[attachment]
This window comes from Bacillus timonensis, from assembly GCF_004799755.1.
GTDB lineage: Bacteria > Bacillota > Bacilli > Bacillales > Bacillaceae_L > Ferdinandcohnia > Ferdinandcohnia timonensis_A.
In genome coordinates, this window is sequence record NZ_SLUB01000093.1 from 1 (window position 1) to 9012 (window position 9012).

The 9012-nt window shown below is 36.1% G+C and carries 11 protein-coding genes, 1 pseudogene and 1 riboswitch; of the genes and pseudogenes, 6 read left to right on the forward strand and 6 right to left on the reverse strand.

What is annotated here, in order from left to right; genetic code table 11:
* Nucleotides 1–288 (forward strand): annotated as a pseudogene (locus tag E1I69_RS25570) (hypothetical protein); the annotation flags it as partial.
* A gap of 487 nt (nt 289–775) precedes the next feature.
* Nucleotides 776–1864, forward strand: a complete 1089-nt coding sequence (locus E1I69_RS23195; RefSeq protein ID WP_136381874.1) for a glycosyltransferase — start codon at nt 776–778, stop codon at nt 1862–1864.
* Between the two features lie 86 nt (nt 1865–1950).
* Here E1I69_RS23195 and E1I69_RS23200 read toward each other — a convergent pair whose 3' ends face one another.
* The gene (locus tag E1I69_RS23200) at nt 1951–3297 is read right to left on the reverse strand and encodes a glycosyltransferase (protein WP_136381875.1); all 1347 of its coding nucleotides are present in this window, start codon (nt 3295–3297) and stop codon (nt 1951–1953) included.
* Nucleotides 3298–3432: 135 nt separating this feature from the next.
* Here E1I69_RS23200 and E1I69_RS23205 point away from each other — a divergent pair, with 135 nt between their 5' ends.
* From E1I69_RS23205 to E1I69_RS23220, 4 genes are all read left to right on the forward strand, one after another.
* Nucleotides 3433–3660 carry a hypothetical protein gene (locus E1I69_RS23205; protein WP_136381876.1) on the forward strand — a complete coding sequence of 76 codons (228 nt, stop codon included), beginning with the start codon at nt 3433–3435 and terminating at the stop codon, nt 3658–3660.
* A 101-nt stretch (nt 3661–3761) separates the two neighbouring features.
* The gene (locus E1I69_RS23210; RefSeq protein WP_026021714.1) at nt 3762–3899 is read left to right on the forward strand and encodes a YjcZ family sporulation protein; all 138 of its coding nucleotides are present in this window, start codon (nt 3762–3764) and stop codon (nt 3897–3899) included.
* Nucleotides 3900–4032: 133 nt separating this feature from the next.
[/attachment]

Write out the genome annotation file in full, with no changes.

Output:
This window comes from Bacillus timonensis, from assembly GCF_004799755.1.
GTDB lineage: Bacteria > Bacillota > Bacilli > Bacillales > Bacillaceae_L > Ferdinandcohnia > Ferdinandcohnia timonensis_A.
In genome coordinates, this window is sequence record NZ_SLUB01000093.1 from 1 (window position 1) to 9012 (window position 9012).

The 9012-nt window shown below is 36.1% G+C and carries 11 protein-coding genes, 1 pseudogene and 1 riboswitch; of the genes and pseudogenes, 6 read left to right on the forward strand and 6 right to left on the reverse strand.

What is annotated here, in order from left to right; genetic code table 11:
* Nucleotides 1–288 (forward strand): annotated as a pseudogene (locus tag E1I69_RS25570) (hypothetical protein); the annotation flags it as partial.
* A gap of 487 nt (nt 289–775) precedes the next feature.
* Nucleotides 776–1864, forward strand: a complete 1089-nt coding sequence (locus E1I69_RS23195; RefSeq protein ID WP_136381874.1) for a glycosyltransferase — start codon at nt 776–778, stop codon at nt 1862–1864.
* Between the two features lie 86 nt (nt 1865–1950).
* Here E1I69_RS23195 and E1I69_RS23200 read toward each other — a convergent pair whose 3' ends face one another.
* The gene (locus tag E1I69_RS23200) at nt 1951–3297 is read right to left on the reverse strand and encodes a glycosyltransferase (protein WP_136381875.1); all 1347 of its coding nucleotides are present in this window, start codon (nt 3295–3297) and stop codon (nt 1951–1953) included.
* Nucleotides 3298–3432: 135 nt separating this feature from the next.
* Here E1I69_RS23200 and E1I69_RS23205 point away from each other — a divergent pair, with 135 nt between their 5' ends.
* From E1I69_RS23205 to E1I69_RS23220, 4 genes are all read left to right on the forward strand, one after another.
* Nucleotides 3433–3660 carry a hypothetical protein gene (locus E1I69_RS23205; protein WP_136381876.1) on the forward strand — a complete coding sequence of 76 codons (228 nt, stop codon included), beginning with the start codon at nt 3433–3435 and terminating at the stop codon, nt 3658–3660.
* A 101-nt stretch (nt 3661–3761) separates the two neighbouring features.
* The gene (locus E1I69_RS23210; RefSeq protein WP_026021714.1) at nt 3762–3899 is read left to right on the forward strand and encodes a YjcZ family sporulation protein; all 138 of its coding nucleotides are present in this window, start codon (nt 3762–3764) and stop codon (nt 3897–3899) included.
* Nucleotides 3900–4032: 133 nt separating this feature from the next.